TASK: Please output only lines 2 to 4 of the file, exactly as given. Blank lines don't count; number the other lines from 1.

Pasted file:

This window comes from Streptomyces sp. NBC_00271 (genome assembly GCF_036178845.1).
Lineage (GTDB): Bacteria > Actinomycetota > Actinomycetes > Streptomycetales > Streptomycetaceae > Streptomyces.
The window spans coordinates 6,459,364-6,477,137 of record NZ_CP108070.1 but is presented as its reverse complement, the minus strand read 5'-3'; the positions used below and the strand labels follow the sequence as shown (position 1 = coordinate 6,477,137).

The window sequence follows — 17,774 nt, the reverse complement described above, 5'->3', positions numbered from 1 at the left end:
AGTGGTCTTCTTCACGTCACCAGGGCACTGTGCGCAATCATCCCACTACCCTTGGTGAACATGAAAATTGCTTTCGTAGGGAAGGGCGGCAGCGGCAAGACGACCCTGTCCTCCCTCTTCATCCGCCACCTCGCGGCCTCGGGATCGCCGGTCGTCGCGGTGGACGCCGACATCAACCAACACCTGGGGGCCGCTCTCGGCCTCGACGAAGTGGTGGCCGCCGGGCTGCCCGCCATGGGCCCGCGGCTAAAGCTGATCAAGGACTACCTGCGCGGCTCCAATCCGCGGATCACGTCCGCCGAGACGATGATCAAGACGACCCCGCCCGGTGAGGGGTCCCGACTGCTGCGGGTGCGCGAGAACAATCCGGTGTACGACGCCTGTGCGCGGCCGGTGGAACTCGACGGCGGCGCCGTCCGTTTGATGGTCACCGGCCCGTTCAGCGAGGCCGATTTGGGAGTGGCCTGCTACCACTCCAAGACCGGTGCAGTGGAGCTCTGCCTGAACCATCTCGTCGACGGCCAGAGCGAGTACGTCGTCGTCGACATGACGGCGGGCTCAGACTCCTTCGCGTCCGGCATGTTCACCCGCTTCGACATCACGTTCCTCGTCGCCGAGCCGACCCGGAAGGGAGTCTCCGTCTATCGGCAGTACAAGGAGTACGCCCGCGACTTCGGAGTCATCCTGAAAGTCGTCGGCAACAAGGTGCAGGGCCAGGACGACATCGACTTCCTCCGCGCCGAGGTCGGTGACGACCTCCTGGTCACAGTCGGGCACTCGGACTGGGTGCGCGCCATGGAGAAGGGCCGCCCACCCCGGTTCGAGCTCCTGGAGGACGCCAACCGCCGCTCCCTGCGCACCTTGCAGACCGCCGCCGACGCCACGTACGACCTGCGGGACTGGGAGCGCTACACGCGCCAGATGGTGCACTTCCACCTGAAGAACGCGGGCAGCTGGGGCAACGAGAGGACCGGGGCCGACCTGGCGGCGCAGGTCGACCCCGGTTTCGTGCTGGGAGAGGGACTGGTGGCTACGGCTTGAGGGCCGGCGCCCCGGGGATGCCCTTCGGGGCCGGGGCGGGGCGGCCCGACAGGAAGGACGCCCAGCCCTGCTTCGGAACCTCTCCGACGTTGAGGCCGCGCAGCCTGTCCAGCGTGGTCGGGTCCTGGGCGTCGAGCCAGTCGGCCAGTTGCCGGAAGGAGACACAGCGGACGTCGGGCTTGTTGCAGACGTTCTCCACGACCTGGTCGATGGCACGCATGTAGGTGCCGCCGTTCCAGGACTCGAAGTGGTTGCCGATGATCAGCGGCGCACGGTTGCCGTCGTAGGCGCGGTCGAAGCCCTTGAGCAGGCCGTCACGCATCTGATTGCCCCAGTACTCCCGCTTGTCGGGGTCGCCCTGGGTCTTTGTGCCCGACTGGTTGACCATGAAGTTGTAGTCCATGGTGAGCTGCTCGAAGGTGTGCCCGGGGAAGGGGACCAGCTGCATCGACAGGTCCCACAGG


Lineage (GTDB): Bacteria > Actinomycetota > Actinomycetes > Streptomycetales > Streptomycetaceae > Streptomyces.
The window spans coordinates 6,459,364-6,477,137 of record NZ_CP108070.1 but is presented as its reverse complement, the minus strand read 5'-3'; the positions used below and the strand labels follow the sequence as shown (position 1 = coordinate 6,477,137).

The window sequence follows — 17,774 nt, the reverse complement described above, 5'->3', positions numbered from 1 at the left end: